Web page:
Alts University: What is Alpha?

Whiteboard Video Series: What is Alpha?

Watch this short 3-minute educational video to learn more about alpha and what it means for your client portfolios.

 

Transcript

As part of our ongoing University of Alts content library, today we're going to cover Alpha.

As always, we'll start with a definition. Alpha measures the risk-adjusted performance of a fund in relation to its benchmark. It can also be defined as the difference between a fund's actual returns and those that would have been expected at its given level of risk as measured by beta. For this reason, we will want to see an alpha metric that is greater than zero, with larger numbers indicating greater risk-adjusted performance.

Next, let's talk about why this is an important metric to take into consideration, particularly when comparing funds in the alternative space. To determine if an investment manager is adding value on an apples-to-apples basis against a passive index or other managers in their peer group, we must look not only at the portfolio's absolute return, but also whether investors are being rewarded for the amount of risk they are taking to achieve this return. For this reason, alpha is often interpreted as the value that a fund manager adds beyond the types of results that could have been achieved by investing in a passive index.

The importance of taking into account both returns and risk when analyzing investment options is highlighted in the following example. First, let's start with the formula for calculating alpha. As you can see, we will need four variables to complete this equation: the return of the subject portfolio, the return of the market or index, the risk-free rate, and beta.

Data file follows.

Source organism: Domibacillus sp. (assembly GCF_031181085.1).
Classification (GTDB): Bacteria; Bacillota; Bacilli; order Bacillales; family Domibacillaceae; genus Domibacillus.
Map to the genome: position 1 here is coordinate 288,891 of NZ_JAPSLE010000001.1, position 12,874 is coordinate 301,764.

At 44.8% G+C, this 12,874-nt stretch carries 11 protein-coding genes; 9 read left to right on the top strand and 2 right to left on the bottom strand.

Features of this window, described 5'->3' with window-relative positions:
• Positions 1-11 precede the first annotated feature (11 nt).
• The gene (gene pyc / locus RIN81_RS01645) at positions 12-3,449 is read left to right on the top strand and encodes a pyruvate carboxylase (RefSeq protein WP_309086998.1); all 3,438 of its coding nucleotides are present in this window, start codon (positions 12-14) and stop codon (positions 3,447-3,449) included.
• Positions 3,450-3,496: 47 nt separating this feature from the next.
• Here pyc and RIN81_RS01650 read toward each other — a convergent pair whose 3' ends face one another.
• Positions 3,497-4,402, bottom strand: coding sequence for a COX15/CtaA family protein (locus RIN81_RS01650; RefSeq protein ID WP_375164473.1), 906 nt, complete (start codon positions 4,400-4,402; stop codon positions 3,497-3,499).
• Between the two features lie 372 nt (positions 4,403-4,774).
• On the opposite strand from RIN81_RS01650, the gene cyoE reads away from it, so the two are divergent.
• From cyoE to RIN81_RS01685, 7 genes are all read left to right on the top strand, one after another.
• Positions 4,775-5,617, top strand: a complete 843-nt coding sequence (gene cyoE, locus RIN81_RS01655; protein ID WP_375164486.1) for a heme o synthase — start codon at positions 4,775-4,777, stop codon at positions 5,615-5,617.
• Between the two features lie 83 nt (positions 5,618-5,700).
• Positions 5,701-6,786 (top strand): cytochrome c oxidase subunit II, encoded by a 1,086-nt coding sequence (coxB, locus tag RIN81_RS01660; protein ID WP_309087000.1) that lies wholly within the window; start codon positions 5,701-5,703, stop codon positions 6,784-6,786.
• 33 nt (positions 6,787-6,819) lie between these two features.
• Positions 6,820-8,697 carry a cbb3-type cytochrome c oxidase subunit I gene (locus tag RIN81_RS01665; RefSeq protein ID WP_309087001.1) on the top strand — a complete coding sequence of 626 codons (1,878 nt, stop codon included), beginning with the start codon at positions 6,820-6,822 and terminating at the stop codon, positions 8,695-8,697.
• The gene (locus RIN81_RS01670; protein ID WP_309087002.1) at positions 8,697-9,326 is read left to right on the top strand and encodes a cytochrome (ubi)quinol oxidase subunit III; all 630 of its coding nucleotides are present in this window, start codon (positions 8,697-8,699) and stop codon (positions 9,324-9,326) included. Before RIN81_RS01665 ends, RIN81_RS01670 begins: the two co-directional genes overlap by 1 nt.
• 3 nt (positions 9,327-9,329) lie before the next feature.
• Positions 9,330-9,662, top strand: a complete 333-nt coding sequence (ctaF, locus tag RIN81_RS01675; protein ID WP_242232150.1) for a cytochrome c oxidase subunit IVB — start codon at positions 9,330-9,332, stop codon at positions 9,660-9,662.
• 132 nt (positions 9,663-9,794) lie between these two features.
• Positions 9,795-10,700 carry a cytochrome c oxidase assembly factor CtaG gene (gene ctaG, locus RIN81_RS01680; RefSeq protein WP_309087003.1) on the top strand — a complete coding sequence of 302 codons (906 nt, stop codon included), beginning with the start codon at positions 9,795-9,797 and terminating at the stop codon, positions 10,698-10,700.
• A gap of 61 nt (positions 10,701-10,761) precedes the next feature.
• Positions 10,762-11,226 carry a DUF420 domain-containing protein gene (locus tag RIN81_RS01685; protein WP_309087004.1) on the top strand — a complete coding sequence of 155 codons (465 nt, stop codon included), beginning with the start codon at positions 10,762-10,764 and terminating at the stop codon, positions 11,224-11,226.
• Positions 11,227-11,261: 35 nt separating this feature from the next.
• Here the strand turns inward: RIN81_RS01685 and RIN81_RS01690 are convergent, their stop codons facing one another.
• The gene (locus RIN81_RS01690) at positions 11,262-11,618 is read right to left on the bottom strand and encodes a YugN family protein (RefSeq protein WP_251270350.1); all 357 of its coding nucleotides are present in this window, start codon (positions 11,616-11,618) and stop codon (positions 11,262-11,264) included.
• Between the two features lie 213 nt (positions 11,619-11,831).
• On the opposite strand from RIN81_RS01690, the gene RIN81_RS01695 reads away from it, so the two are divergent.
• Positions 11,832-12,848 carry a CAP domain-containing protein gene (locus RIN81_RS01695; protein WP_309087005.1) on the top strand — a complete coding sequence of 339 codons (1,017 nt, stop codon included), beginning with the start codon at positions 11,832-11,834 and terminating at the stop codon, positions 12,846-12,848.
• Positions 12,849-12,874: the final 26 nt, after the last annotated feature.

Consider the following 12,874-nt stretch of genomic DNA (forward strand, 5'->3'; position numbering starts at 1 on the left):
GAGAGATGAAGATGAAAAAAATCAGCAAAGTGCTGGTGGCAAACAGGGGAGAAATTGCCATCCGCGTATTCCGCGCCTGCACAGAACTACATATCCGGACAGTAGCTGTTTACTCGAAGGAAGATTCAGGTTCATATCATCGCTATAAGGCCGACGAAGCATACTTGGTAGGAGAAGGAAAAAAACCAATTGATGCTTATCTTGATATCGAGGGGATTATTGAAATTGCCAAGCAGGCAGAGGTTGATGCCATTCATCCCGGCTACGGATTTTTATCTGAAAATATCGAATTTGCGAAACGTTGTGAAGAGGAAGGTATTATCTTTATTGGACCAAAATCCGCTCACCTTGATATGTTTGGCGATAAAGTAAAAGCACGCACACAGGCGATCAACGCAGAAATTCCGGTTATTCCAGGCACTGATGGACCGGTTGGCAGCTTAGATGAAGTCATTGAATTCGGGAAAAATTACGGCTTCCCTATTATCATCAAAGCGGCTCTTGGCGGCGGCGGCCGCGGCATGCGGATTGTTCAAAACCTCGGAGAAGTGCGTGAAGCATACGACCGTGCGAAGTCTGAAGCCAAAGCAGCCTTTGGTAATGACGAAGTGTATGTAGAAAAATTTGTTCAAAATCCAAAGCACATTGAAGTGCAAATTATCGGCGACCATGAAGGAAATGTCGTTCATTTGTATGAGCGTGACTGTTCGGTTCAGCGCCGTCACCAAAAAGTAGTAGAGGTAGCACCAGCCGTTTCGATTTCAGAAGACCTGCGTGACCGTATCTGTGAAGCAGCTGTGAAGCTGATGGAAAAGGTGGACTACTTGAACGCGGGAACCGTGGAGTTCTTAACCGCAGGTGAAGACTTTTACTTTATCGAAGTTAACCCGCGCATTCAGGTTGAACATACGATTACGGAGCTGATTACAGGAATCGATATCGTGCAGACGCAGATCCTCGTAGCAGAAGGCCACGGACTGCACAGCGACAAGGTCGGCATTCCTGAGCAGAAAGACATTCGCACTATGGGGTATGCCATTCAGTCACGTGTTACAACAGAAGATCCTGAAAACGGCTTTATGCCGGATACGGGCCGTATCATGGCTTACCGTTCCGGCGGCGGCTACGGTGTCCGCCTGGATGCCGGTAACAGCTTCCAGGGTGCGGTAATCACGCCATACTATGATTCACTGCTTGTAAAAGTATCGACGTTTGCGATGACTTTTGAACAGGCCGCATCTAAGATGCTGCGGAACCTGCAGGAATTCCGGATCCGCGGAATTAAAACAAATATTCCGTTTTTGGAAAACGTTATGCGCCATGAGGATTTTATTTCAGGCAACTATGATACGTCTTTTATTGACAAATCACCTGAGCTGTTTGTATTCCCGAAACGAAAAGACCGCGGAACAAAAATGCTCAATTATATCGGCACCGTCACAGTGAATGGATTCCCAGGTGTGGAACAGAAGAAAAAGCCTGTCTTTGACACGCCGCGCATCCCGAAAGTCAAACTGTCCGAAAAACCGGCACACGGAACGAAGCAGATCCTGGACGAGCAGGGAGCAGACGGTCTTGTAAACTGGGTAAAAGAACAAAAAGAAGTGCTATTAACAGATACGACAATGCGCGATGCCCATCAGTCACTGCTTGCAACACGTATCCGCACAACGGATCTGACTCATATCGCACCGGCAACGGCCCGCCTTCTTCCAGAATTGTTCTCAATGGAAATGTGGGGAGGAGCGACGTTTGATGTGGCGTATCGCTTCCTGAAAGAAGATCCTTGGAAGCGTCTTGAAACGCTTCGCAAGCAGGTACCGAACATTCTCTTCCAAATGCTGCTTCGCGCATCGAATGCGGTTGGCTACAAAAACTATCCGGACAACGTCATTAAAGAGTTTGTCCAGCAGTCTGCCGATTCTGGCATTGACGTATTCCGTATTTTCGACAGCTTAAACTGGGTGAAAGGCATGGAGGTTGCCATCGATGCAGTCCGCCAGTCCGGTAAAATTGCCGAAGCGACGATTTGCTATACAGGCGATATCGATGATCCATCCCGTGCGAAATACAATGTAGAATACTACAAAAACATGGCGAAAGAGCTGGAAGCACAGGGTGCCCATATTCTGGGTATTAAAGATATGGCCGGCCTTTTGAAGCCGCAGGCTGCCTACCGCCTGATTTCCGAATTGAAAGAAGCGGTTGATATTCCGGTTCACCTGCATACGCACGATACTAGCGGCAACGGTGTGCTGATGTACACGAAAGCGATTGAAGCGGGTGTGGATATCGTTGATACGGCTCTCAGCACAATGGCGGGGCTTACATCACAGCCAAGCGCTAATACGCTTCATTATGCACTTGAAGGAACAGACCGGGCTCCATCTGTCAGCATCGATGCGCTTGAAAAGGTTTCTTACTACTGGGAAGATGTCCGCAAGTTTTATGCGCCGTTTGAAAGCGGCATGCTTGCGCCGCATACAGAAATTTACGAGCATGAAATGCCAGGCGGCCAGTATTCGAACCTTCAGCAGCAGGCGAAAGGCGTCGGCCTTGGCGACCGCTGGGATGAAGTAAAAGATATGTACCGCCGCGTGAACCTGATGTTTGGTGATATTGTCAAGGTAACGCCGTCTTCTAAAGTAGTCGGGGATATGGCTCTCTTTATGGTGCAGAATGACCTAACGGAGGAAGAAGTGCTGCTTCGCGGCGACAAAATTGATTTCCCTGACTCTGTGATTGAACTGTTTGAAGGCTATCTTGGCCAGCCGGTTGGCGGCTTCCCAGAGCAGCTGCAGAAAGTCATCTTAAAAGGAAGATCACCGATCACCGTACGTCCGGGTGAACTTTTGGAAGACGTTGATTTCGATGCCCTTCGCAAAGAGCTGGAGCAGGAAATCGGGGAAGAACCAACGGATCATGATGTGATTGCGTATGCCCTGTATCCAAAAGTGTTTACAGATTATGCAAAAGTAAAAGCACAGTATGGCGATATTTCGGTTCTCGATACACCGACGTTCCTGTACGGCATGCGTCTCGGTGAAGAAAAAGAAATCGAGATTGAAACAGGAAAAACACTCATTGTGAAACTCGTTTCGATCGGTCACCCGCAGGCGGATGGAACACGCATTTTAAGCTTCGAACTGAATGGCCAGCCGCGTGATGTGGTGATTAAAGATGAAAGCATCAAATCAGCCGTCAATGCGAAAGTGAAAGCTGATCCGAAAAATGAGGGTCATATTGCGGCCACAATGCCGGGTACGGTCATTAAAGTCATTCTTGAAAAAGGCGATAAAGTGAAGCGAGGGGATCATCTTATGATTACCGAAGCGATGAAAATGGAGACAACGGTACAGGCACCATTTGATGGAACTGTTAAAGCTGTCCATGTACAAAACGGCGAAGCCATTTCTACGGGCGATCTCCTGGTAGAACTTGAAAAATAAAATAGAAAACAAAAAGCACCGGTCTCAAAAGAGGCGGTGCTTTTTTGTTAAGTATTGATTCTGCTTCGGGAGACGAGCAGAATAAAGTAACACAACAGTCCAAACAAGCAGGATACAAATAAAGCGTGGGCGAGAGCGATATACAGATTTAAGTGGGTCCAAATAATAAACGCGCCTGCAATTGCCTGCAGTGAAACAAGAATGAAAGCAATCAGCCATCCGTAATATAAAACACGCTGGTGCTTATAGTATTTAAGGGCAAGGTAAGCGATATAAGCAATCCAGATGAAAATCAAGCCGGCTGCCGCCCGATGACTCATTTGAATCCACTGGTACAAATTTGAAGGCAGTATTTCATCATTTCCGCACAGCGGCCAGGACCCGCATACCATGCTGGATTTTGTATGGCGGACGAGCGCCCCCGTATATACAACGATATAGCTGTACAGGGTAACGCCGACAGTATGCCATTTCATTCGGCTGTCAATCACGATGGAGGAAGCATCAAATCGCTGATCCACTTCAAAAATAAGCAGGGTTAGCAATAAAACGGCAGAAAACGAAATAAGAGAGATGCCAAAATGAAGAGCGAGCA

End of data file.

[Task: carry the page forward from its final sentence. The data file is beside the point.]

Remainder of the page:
For this example, we will compare two portfolios: Fund A, which returned 10% with a beta of 0.8; and Fund B, which delivered a higher absolute return of 12%, but with a beta of 1.2. For the purposes of the calculation, we will assume a benchmark return of 10% and a risk-free rate of 2%.

Once we fill in the respective variables, we can see an interesting result develop. Despite Fund B outperforming Fund A on an absolute basis, when you take into consideration the additional risk it took to achieve this return, Fund A was actually able to deliver a greater alpha.

While this doesn't provide an answer to which fund is objectively better, it may be important to consider as you build client portfolios and allocate within a defined risk budget, knowing that alpha is a metric that can lead you to the funds that deliver the greatest return relative to their overall risk exposure.